The material on our sites is copyright protected. Our sites are not written for travel agents or commissioned travel sales types. We are not a site that purports to cover the cruise industry. Our efforts are totally devoted to offering the consumer qualitative analysis of the top ten cruise lines in the world. There are thousands of sites that cover the lines you have mentioned. We are constantly being solicited by industry advertisers. We do not accept advertising of any kind so we can remain free to tell the Cruise Truth. Finally, cost is a relative thing. The mass market lines sell top level suites that cost as much or more than accommodations on the world's very best all-inclusive small ships. You remind us of the thief who broke into a home in an LA suburb and left a note complaining that there was no deli meat in the refrigerator for sandwiches.
Q - We have just returned from a cruise on Oceania, a line we really love. It is our third cruise with them and we can't imagine any other line having better food, as CruiseTruth points out. On our first cruise to New England/Canada we just walked around the towns on our own. On our second cruise sailing out of Miami, who hired three guides we found searching online and that did not work out all that well. On this last cruise, we signed up for the shore excursions offered by Oceania.
We had a mixed bag although our guide in Tallin, Estonia had to be the worst ever. She would not answer any questions about the government or lifestyle in her country and refused to discussed the immigration issues they have been experiencing. She never mentioned food and she brought us into a shop that was clearly a place where she was friends with the owners. Other people on our ship did a different version of our tour and had a totally different kind of experience. So what is the trick to getting one of the better guides when you book an excursion offered by the ship?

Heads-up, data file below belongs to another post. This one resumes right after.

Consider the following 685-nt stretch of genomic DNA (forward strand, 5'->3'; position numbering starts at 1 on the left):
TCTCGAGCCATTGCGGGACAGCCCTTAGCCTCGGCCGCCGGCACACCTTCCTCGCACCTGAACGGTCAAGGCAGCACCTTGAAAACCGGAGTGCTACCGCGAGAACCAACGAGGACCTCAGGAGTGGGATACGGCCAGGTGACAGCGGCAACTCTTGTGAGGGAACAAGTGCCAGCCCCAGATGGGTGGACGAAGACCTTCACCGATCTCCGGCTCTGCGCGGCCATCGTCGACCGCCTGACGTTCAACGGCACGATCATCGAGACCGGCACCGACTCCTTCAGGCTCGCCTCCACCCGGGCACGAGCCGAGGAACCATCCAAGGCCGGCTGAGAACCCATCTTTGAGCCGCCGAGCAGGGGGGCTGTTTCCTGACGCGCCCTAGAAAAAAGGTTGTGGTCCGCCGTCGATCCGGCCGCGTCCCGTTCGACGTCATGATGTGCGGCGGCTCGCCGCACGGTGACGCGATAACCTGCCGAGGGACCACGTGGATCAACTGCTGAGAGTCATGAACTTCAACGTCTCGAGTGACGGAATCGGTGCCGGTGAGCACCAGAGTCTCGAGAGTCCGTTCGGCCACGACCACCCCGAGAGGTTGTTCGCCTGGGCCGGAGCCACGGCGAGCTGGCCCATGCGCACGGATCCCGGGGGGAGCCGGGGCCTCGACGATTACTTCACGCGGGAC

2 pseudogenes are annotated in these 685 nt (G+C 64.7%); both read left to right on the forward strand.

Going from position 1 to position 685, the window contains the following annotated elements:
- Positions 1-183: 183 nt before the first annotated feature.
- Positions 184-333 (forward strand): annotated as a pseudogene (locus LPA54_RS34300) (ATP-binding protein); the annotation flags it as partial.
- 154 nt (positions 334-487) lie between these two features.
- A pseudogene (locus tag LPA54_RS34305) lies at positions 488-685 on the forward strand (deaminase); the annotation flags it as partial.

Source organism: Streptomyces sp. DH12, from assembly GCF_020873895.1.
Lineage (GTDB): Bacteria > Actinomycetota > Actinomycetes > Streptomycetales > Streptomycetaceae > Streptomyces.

A - Booking shore excursions aboard ship is a form of travel roulette. Cruise passengers aboard the top-lines imagine that the cruise line carefully selects the best guides for each excursion. This is not true. Guides are assigned to the ships by the shore excursion company used by your cruise line. Oceania may, for instance, be using the same tour operator in Tallin that is used by Carnival, Royal Caribbean, or Silversea, Generally speaking, the most expensive ships get access to the best guides because the experienced guides with seniority want to work with the most affluent clients. The worst guides are those advertising their services on the internet. They are usually not affiliated with a leading company for a reason. And the very fact that they are "available" should raise suspicions, The best guides book up months in advance and the best of the best refuse to work with groups at all. They are only available through travel planners who are in contact with them through membership in one of the better consortium groups where privately-guided in port excursions are the rule rather than the exception.
If you are seeking a truly memorable cruise experience we would suggest two strategies, although this will increase your overall cost: First, choose pre/post hotels carefully - cruise lines book large numbers of guests and many of the best hotels will not work with cruise lines. Secondly, have a top cruise consultant choose a private guide in the ports that are most important to you. You will never regret this additional cost and the bus passengers aboard your ship will be envious when you come back tot he ship and tell them what you did. Ask yourself this question: "If I am not going on a mass market ship - why would I want to go on a mass market bus tour"?
Q - My father-in-law has an agent who is in love with Viking Cruises, which I understand is fairly new. We're loyal Holland America fans. We'd love to join them on a European capitals sailing but we're wondering if we will be really disappointed. Do they include as much as Holland America and are they really that great a value?